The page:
"Surely You're Joking, Mr. Feynman!", by Richard Feynman

FeynmanMy son recommended I read this one and I'm glad he did.  Surely You're Joking, Mr. Feynman! offers a fascinating look into the life of one of the brightest minds of the past 100 years.  Richard Feynman is probably best known for his involvement in the Manhattan Project and for winning the Nobel Prize in Physics but this book is more about who he was as a person.

Unlike some dull and dreary book on the science shelf, Surely You're Joking is an extremely enjoyable read, thanks in large part to Feynman's conversational writing style.  The author's curiosity also shines through and it's easy to see why he was such a brilliant scientist; he clearly was one of those kids who spent a lot of time taking things apart and learning how they worked.

This book is a timeless adventure through the highlights of Feynman's adult life.  It's filled with stories of his time at Cornell, CalTech and of course, his work on the bomb.  Although you won't learn much about science from this book, it will definitely give you a better appreciation for the man and what made him tick.


My Favorite Book

Short_historyI read it a few years ago and it really sparked a renewed interest in science for me.  I'm talking about Bill Bryson's A Short History of Nearly Everything.  What an incredible book.  It's my very favorite book of all time.  If you haven't read it yet grab a copy as soon as you can...and get another one as a gift for a friend!

Speaking of which, oldest and best friend from my younger days in Pittsburgh recently told me he just read Bryson's latest hit, The Life and Times of the Thunderbolt Kid and loved every bit of it.  I just got my copy and can't wait to dig into it.

So what's your favorite book?  What's the one book you'd wish for if you were stranded on a desert island?  Bryson's is my choice.


Gotta Love the New TED Website!

Ted2If you haven't been over to the relaunched TED website this week you owe it to yourself to stop by.  I love the redesign and how it enables you to drill down into the areas you're most interested in.  At the same time it also encourages even more exploration and makes things more discoverable than ever before.  Well done!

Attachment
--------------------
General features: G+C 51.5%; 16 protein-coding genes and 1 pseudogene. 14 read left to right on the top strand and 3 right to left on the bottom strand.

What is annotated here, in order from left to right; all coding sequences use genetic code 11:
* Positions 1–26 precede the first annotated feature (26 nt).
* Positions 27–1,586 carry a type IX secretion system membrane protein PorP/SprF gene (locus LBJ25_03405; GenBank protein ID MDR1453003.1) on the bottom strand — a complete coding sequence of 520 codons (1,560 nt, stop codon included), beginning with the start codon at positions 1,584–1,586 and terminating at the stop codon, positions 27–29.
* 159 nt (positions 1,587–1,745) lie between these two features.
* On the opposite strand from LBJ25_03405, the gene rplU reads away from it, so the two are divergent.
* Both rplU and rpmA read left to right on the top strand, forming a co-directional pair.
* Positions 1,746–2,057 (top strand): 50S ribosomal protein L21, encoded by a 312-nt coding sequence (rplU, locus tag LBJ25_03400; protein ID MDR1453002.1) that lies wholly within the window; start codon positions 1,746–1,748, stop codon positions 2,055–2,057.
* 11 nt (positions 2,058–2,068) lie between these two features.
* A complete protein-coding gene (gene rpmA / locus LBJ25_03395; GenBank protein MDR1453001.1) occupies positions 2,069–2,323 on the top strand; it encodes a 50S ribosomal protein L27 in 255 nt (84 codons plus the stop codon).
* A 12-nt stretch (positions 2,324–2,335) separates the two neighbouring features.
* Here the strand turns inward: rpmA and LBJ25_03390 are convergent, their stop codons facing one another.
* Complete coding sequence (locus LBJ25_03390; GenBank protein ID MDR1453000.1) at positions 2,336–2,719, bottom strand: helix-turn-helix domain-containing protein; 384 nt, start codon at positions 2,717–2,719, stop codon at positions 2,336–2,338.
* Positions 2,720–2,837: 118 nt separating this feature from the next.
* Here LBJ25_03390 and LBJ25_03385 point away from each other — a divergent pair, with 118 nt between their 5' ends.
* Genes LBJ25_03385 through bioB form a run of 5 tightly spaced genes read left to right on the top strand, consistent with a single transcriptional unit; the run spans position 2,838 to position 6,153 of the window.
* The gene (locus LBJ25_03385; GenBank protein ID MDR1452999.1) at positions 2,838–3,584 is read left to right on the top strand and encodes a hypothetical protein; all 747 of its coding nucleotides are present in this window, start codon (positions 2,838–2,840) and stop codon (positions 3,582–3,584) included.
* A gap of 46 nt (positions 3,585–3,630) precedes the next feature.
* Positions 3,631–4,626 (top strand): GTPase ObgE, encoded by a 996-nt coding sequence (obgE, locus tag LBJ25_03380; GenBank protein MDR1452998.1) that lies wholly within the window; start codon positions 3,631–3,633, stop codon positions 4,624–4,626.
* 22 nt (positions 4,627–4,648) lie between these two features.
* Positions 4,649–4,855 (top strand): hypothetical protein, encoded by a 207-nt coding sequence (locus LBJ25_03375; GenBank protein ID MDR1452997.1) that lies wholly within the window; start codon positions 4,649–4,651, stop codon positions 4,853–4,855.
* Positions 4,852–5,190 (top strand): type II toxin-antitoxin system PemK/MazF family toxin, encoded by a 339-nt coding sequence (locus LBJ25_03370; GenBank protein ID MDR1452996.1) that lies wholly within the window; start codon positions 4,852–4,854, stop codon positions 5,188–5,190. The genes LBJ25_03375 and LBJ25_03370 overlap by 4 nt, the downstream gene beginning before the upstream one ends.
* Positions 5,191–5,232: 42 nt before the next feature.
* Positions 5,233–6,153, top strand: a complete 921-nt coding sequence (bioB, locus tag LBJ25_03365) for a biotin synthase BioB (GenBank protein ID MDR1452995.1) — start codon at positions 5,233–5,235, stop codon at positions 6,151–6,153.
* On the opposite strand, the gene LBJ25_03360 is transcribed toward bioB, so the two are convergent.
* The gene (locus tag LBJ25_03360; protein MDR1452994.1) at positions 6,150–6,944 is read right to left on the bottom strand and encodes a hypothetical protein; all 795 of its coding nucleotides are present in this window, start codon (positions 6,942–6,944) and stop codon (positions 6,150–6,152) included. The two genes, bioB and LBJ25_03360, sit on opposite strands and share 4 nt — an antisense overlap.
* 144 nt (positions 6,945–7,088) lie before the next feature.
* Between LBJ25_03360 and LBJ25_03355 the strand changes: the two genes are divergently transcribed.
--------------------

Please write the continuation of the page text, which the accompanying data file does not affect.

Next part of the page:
TED fans will also want to read this NY Times article featuring June Cohen, director of TED Media.


TED Talks

TedLooking for some inspiration?  Want to hear some of the brightest people around talk about what they're most passionate about?  If so, you need to check out the TED Talks.

TED, which stands for Technology, Entertainment, Design, is an annual conference featuring the best and brightest speakers on the planet.  I just finished watching this session with Malcolm Gladwell.

Fortunately for those of us who can't attend the conference, the kind folks at TED offer freely accessible audio and video archives of every speaker.  Isn't that the way every conference should be, btw?!  I've often wondered why more conferences don't do this sort of thing.  Yeah, I know...they're afraid it will affect the in-person attendance rates, and those fees are where the hosts really make their money.  Maybe they ought to consider more sponsorships to help fund the operation.  TED obviously benefits from both in-person attendees and loads of virtual attendees after the show.

You say you don't have the time to sit around watching this sort of thing?  Then do what my friend Bryan Gray (CEO of MediaSauce) did: Download the audio versions, put them on a CD and listen to them on your way to/from the office.  Do it.  You won't regret it.


The Science of God

Regardless of your beliefs, you owe it yourself to read Gerald Schroeder’s The Science of God. My son (the science buff) recommended it to me, saying it’s one of his favorite books; in fact, the copy I just finished reading was a gift he gave me a few months ago. I was intrigued to see how Schroeder went about tying the Bible to science.

I wasn’t disappointed. You often hear about how science has exposed flaws in many of the stories that appear in the Bible. Schroeder goes into detail to show how many of these events can actually be explained with science. For example, he uses Einstein’s theory of relativity to support the creation of and age of the universe. Those two chapters alone were worth the price of this one.

Although this book may not cause you to change your beliefs, it will undoubtedly get you thinking differently about creationism, the origins of life, evolution, free will and much more.


The Case for a Creator, by Lee Strobel

I finally finished reading The Case for a Creator. It took me much longer than I originally thought, mostly because I got halfway through it, let it sit for awhile, then picked it back up again a couple of weeks ago. I also found that the first third and the last third of the book were the most interesting. It took me a lot longer to work through the middle third of the book.

Don’t let my slow reading mislead you… This is a great book. Regardless of your beliefs, you owe it to yourself to read this one. Through the use of “expert witness” interviews, a model that Strobel uses in other books, I learned quite a bit along the way.